What's most bothersome here isn't that Stephen King doesn't get it. Based on his previous EW articles, that's been made painfully obvious. The simple generalizations are the problem, especially coming from someone who is so loved across the spectrum. It is mind-boggling that Stephen King, who is read by people who don't read any genre fiction AT ALL (and probably, dare I say it, by people with lady brains), is so quick to pee on the reading public. Is this REALLY what he thinks of women, and of men, for that matter? He thinks men don't read and if they do, they read, what, Mack Bolan? Alistair MacLean? Shit, hang on... I love "Fear is the Key."

And who does he think he is, graciously presenting writers like Crais and Connelly and Child to the American public, as if the drooling masses couldn't pick them out of a lineup? Don't we have enough generalization going on this in this country? Aren't we subdivided ENOUGH? If Stephen King REALLY thinks men don't read and wants to tell men about some books they might enjoy, then he should have done that. But what he's really done is insult readers and non-readers of BOTH sexes with his dim understanding of what's happening in society.

Out of touch much, Steve?

And just to confound your ass some more, the Dodgers' magic number is nine. Want me to tell you how I calculated that?

This was shorter in my head. More later!

np -- some barefoot, Takamine-wielding waily girl bullshit, if you believe the conventional wisdom. Otherwise, a mish-mash of Oasis. Which I'm not supposed to like either.

Thursday, September 04, 2008

Political Wings

A little on experience, which seems to be on everyone's teleprompter these days and which was mentioned many, many times at the big VFW rally I saw on CNN the other night.

I've talked about experience in TeeVee before, but it seems even more relevant now and I wanted to do just a short little post about it.

Let's say I have two job opportunities. The first is with a TeeVee veteran, someone who hasn't created a show before but who has been in TeeVee his or her whole career. This person has come up through the ranks. They've worked for a variety of showrunners, so they've been exposed to many different ways of working and has synthesized their own way of working from those experiences. This TeeVee veteran also knows the politics of how to get what you want and still please the people with the purse strings. They know the editors, the directors, the DPs, the line producers, and the casting directors.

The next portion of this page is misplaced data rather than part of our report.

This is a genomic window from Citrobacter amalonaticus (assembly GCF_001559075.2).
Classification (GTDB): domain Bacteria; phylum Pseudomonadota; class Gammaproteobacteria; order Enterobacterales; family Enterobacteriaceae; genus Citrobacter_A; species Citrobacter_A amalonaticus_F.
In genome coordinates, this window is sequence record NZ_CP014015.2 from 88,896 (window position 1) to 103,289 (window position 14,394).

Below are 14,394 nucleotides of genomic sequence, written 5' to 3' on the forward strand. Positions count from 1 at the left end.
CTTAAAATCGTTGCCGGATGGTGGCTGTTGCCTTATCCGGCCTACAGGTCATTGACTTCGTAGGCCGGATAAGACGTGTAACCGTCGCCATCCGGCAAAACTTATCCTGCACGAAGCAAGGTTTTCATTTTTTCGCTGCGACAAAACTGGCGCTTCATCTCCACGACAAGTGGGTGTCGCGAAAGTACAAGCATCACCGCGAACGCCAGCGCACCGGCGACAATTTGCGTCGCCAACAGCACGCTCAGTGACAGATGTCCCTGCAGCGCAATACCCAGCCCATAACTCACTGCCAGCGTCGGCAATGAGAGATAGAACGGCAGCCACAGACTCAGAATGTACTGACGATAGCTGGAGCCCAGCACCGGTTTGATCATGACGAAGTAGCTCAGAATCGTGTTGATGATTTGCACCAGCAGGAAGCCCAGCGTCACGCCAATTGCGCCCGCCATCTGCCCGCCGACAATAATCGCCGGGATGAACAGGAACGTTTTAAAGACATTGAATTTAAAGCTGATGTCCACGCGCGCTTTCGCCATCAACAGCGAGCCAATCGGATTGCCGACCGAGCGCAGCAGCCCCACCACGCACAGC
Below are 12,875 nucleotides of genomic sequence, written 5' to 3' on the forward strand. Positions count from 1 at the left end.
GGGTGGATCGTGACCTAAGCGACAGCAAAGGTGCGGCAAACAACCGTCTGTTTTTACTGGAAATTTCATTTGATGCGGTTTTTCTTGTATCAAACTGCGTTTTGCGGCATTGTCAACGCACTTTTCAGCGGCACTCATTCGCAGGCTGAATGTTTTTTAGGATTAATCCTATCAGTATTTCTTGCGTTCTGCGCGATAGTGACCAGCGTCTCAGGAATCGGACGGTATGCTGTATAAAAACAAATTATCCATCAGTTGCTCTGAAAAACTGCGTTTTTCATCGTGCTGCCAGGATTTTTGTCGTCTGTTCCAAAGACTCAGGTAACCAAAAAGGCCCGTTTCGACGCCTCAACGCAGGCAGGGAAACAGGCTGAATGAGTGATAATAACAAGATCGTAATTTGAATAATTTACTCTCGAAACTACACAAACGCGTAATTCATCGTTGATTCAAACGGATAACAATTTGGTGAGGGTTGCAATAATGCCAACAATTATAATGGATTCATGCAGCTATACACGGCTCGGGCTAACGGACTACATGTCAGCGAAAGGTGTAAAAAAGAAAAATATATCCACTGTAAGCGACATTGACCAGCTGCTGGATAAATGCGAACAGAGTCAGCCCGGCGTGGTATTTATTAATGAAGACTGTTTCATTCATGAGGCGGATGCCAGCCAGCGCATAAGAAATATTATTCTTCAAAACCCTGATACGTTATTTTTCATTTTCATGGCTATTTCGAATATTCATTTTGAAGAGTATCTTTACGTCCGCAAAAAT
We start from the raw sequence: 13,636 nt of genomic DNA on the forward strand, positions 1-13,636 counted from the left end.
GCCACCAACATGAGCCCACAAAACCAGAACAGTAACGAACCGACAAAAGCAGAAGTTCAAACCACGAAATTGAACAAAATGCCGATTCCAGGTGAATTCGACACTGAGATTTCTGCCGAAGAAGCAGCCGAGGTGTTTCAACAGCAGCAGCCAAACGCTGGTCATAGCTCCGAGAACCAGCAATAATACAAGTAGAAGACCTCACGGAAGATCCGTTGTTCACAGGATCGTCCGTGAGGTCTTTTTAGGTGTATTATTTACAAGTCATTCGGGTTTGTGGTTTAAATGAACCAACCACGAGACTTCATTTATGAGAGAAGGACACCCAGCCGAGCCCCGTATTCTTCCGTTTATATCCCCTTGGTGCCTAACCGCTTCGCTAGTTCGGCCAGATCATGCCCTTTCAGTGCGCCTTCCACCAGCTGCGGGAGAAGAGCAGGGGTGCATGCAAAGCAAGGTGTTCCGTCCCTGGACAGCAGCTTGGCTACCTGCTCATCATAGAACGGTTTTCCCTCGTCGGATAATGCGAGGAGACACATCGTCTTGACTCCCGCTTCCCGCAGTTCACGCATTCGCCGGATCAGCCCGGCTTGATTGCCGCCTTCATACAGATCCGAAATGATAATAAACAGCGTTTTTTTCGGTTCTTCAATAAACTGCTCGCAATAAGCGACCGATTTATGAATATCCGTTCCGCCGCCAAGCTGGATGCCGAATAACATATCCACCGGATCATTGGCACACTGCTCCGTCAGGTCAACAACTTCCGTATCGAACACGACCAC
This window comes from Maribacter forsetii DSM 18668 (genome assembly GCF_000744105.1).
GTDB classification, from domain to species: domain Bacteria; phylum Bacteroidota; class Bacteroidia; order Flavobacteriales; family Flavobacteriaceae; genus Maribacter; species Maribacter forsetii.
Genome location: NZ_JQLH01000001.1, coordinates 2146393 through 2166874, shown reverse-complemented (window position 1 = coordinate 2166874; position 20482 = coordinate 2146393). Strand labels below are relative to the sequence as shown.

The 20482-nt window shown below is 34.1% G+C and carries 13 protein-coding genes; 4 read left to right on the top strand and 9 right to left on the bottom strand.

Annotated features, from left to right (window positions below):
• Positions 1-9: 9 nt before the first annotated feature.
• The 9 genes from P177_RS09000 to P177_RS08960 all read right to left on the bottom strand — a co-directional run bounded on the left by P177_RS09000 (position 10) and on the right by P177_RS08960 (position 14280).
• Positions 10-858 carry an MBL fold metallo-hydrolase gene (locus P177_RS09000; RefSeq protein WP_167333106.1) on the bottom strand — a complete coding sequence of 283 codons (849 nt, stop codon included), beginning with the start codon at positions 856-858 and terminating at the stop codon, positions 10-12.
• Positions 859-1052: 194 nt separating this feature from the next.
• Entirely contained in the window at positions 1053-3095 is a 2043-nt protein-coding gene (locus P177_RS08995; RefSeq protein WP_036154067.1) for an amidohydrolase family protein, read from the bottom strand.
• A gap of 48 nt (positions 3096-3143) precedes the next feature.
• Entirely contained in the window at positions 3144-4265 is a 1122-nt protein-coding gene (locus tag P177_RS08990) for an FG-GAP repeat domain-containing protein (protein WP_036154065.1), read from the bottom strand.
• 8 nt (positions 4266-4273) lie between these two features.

The second job is with a showrunner who's created a show, but who either came from features or hasn't worked on staff or in TeeVee before. What people love about this person is that they created a high-profile, high-concept show. And they clearly have the experience, right? Because they've created a show. They have a vision that far exceeds the inside, corporate vision of the TeeVee veteran, a person who's been indoctrinated into the Machine. So naturally, the push is to take the glitzier show, which has been created by someone who has already proven they can create a show. Because this person, gentle readers, has EXPERIENCE.

The experience of the TeeVee veteran is negated because that insider is an unknown quantity when it comes to creating television. Because that's not the kind of experience you need when you're talking about TeeVee, right? You need the experience of the person who's already been there.

But let's say that the person who has Already Been There created a show that went over budget, was out of control and didn't complete its order. And let's say that the TeeVee veteran has purposefully learned in the trenches so that when he or she created their first show, they were really ready for the situation.

So which type of experience is more valuable? Do you want someone who's done the job but doesn't really understand it, is overwhelmed, and has essentially failed at it? Or do you want the person who hasn't created a show before but who understands how the business works?

You tell me.

np -- The copy machine directly overhead, and some idiot walking around whistling.